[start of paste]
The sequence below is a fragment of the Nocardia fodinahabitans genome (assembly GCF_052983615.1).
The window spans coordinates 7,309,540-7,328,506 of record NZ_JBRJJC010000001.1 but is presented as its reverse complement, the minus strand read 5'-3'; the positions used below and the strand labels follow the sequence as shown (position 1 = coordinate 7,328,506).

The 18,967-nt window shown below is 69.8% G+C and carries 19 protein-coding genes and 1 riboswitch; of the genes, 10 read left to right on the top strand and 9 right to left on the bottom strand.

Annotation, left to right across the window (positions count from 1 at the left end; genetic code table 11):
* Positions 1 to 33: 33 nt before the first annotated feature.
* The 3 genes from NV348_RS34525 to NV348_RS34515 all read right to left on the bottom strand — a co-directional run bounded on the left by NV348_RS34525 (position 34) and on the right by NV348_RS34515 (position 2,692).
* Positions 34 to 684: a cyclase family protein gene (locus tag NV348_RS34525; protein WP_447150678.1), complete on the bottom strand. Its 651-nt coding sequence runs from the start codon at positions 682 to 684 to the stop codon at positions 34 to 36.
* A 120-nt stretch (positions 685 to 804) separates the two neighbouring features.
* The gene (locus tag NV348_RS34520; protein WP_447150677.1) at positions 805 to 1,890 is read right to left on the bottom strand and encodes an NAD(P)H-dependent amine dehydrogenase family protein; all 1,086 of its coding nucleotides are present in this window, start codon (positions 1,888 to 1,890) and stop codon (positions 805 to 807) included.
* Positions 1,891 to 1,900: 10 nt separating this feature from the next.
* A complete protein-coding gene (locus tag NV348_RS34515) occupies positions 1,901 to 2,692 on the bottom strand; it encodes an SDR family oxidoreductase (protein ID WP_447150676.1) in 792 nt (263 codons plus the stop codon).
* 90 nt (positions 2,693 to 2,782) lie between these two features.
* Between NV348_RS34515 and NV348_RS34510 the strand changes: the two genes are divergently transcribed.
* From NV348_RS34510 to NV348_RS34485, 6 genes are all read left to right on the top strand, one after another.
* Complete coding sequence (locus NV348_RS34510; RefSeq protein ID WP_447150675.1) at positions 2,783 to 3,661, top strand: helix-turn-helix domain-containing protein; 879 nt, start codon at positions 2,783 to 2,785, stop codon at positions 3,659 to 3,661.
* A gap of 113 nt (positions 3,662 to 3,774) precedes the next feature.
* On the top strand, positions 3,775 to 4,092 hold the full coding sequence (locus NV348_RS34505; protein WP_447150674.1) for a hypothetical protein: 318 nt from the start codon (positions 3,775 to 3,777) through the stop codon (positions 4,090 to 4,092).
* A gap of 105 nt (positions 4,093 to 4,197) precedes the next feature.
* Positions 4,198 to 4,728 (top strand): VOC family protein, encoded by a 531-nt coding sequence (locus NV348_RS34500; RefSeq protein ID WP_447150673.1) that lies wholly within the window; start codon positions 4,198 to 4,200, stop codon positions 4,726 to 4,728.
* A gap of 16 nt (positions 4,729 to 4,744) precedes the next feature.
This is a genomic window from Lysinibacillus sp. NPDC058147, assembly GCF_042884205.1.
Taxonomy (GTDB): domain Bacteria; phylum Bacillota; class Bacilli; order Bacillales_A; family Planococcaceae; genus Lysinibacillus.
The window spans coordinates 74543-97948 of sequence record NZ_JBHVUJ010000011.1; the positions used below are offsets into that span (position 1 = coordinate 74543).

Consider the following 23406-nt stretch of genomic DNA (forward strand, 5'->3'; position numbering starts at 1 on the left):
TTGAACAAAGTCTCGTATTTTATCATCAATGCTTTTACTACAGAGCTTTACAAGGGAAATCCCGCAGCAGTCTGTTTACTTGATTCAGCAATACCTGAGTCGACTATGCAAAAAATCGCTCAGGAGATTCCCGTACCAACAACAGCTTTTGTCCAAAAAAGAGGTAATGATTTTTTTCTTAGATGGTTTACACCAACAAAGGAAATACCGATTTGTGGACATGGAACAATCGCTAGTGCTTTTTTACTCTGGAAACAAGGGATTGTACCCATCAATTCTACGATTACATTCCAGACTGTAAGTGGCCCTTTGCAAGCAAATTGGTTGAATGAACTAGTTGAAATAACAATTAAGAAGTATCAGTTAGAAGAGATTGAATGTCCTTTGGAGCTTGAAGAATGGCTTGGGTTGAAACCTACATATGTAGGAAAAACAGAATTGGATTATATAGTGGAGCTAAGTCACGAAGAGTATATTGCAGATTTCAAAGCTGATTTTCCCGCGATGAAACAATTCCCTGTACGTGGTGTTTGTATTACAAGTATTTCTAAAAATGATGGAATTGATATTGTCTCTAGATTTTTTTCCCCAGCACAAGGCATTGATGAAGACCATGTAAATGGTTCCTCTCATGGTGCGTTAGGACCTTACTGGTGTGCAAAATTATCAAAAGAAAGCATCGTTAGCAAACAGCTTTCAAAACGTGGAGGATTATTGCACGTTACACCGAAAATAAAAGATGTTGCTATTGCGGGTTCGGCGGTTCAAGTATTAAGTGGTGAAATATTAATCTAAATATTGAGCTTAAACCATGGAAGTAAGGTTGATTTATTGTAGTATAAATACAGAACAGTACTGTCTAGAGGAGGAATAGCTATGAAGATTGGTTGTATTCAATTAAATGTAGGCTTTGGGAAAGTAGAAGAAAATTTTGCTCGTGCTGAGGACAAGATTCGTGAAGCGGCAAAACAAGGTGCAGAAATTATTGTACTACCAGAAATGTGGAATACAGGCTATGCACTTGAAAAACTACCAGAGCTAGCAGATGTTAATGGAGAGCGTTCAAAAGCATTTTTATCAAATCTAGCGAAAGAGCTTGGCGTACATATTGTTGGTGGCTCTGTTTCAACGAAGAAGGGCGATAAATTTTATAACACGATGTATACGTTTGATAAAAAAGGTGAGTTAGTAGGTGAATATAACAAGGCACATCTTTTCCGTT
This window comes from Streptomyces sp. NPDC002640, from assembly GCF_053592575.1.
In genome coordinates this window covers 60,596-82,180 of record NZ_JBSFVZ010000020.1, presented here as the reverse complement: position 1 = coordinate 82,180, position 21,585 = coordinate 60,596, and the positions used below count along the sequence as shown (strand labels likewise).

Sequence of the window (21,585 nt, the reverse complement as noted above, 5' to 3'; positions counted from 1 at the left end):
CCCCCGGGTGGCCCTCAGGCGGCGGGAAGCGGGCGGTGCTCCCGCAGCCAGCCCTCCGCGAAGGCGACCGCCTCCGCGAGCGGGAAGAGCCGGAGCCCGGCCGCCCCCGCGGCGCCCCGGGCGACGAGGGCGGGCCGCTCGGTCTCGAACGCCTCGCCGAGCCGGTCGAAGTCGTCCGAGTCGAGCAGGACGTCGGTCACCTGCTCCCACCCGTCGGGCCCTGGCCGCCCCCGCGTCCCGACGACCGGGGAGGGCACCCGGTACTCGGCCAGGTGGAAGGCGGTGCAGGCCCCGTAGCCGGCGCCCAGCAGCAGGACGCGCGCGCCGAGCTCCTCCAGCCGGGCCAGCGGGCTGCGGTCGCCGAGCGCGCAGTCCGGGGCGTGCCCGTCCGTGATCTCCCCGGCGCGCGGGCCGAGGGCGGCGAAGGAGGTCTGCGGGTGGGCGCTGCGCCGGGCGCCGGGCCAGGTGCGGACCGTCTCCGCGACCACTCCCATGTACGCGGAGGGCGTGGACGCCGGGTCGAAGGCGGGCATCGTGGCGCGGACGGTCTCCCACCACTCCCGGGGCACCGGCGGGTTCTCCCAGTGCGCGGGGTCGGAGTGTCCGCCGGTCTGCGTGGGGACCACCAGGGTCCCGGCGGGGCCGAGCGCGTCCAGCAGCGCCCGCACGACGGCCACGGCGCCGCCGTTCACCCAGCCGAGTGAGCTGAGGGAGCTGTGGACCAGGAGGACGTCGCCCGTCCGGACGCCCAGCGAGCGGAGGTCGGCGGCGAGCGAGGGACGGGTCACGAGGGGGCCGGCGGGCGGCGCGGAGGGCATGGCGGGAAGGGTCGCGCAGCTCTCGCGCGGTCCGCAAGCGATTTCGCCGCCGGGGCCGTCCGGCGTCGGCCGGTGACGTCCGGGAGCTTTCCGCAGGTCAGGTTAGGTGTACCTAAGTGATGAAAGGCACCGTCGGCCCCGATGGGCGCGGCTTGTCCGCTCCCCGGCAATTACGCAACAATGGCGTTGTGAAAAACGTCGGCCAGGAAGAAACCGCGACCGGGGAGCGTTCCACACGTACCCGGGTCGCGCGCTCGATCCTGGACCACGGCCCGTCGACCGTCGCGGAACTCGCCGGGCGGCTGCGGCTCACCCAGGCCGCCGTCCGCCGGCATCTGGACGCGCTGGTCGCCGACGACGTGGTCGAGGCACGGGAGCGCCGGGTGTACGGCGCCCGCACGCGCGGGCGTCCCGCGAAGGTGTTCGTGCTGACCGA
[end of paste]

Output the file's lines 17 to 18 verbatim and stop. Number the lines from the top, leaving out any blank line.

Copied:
* On the top strand, positions 3,775 to 4,092 hold the full coding sequence (locus NV348_RS34505; protein WP_447150674.1) for a hypothetical protein: 318 nt from the start codon (positions 3,775 to 3,777) through the stop codon (positions 4,090 to 4,092).
* A gap of 105 nt (positions 4,093 to 4,197) precedes the next feature.